Between your doctor, the grocery store and trending news reports, understanding what you should eat has become … well, complicated. Let’s take milk, for example.
No longer does the local milkman drop off glass cartons of dairy on your front stoop. Now, you’ve got endless options—cow’s, soy, almond, coconut and many more—to choose from.
It can be challenging (and controversial) to figure out where to get the most nutritional bang for your buck. So, Aaptiv spoke to several experts to try to help clarify which type of milk may best suit your needs.
What type of milk should I drink?
“What type of milk should you drink is one of the most sensitive questions to answer for the general population,” notes Stella Metsovas, gut health expert and author of Wild Mediterranean. “Since more than half of U.S. adults can’t digest cow’s milk, this has caused a surplus of plant-based milks to enter into the marketplace,” she adds.
For the most part, milk now falls into a couple of key categories: dairy, soy, nut-based, coconut and more recently, plant-based. Registered dietitian Rachel Brandeis says this wide variety is good for consumers, since people have different needs and preferences; however, these options don’t necessarily provide the same nutritional benefits.
“Dairy milk provides an excellent source of protein and calcium—8 grams of protein and 300 milligrams of calcium, per serving. Soy milk provides 7 grams of protein and varying amounts of calcium, depending on how much fortification is added,” Brandeis explains.
“Most consumers don’t realize that nut milks, such as almond milk and even coconut milk, do not provide the protein found in dairy and soy. These nut milks are essentially water-based milks fortified with calcium and vitamin D,” she says.
If you’re wondering whether or not non-dairy milk is a better alternative to dairy milk, Brandeis says the answer is no. “When consumers are looking at all the different milk options, they should be mindful that just because it says ‘milk’ on the front of the label, it does not mean the same thing nutritionally across the entire category,” she says. “As always, consumers need to look at the nutrition facts on the back of the label to make sure they are choosing the best option,” she advises.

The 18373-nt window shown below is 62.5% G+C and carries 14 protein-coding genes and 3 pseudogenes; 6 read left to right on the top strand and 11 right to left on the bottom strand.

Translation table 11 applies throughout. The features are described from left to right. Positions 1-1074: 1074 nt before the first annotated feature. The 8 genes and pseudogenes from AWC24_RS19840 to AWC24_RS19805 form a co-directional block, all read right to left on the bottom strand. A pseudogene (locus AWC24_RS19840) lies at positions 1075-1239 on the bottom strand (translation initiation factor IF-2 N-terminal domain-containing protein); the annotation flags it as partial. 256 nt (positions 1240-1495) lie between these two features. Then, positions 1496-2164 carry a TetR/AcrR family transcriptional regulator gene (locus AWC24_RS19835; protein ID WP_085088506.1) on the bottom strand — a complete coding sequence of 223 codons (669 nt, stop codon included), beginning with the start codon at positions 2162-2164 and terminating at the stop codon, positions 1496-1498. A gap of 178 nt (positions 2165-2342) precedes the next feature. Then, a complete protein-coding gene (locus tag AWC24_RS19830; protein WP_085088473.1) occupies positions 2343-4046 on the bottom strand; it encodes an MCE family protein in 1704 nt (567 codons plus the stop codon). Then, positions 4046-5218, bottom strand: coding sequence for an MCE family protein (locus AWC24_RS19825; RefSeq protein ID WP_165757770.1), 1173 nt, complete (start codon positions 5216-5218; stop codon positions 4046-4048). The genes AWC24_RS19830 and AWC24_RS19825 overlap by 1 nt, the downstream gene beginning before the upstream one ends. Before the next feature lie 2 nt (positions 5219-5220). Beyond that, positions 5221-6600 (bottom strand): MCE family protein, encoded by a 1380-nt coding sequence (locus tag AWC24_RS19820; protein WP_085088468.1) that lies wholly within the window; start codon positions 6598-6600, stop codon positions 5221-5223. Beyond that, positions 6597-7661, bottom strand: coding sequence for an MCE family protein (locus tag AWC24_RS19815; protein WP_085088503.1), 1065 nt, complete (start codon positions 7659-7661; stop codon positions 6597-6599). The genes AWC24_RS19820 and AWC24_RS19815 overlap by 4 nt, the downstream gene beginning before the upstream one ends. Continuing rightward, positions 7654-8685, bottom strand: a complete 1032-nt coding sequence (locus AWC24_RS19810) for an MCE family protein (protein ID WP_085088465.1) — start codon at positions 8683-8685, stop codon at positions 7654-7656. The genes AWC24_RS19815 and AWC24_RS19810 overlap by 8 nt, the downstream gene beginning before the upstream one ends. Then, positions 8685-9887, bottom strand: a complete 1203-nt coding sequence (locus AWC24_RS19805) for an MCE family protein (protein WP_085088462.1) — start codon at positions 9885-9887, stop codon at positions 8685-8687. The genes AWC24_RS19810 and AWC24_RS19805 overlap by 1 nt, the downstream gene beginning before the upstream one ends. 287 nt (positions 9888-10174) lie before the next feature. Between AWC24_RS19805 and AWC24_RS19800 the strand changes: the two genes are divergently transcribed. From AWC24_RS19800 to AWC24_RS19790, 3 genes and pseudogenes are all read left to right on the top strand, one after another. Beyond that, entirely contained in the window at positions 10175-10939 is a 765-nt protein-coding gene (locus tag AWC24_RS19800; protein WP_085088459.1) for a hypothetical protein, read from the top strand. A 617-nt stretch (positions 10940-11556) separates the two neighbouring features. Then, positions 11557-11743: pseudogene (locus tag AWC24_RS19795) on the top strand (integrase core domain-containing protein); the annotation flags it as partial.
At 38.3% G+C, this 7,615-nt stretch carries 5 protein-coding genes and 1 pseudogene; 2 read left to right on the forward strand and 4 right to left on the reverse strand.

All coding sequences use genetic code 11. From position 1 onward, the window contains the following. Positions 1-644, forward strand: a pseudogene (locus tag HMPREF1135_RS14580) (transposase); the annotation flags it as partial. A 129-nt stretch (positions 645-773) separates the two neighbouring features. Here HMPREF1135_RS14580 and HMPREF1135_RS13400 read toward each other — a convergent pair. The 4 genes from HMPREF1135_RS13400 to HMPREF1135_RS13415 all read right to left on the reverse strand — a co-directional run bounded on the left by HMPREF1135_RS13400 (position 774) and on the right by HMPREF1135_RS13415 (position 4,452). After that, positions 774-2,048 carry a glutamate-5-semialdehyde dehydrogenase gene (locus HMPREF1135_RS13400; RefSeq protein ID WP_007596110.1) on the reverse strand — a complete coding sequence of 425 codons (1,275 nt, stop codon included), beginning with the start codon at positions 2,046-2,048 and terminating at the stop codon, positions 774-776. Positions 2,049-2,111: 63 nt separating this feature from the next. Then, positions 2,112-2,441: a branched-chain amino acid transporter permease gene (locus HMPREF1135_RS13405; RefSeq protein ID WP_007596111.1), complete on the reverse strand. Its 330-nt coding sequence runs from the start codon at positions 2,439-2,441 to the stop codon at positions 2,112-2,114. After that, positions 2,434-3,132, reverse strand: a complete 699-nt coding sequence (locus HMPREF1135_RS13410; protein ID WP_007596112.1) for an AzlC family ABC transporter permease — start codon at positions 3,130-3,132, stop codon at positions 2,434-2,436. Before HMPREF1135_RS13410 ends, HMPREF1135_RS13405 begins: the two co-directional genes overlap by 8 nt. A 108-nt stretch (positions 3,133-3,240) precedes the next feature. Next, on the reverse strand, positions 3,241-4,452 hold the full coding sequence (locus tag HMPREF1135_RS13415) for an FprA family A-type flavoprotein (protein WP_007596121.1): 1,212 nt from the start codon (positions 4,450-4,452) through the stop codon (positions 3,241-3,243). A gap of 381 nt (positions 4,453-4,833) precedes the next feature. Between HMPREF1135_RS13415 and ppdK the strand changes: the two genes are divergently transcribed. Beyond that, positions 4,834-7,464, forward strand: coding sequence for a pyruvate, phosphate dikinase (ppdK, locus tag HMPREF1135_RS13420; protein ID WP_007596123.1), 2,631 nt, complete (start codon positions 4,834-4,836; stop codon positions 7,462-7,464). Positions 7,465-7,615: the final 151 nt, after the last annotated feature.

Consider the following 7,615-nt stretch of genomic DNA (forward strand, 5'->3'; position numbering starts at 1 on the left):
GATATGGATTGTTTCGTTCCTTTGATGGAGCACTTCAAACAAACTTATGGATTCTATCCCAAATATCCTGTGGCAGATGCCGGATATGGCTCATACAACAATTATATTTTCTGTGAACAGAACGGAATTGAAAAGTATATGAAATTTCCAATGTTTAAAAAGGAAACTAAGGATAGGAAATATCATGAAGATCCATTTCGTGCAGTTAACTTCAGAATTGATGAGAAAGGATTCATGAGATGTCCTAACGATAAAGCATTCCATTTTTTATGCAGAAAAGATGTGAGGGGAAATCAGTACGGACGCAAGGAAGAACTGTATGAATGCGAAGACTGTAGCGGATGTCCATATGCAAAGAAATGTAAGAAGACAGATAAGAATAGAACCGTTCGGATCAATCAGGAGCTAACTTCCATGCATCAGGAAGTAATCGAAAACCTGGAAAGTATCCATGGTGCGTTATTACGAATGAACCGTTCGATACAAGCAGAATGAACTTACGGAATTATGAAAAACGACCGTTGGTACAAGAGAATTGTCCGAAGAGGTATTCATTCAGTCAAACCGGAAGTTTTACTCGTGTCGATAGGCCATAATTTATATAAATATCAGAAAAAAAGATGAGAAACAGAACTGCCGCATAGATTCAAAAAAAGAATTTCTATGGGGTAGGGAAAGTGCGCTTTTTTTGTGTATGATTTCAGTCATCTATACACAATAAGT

Don’t forget about added sugar.
Finally, it is important to also look at added sugar content, according to Associate Professor at the Department of Nutritional Services at Rutgers University Dr. Nurgül Fitzgerald. “Unsweetened varieties are better choices for people who need to control blood sugar levels or body weight; sweetened varieties can add lots of extra sugar and calories to one’s diet,” she informs.
What’s the difference between cow’s, nut- and plant-based milks?
Amy Goodson, a registered dietitian and nutrition specialist, says, “When looking for vitamins, minerals, protein, and a lower cost, cow’s milk is your best option. Cow’s milk contains 1 gram of protein per ounce, or 8 grams for 1 cup. The other milks don’t measure up, protein-wise, with 0-1 grams for 1 cup (8 ounces).”
But Metsovas says that’s changing, due to the current market of plant-based milks with a higher consideration of protein amounts. She also emphasizes the importance of a balanced diet: “Although plant-based proteins are considered ‘incomplete’ amino acid structures, [when] compared to animal sources, you’re still in a good zone if you balance your protein sources throughout the day with eggs, chicken, fish and lean meats.”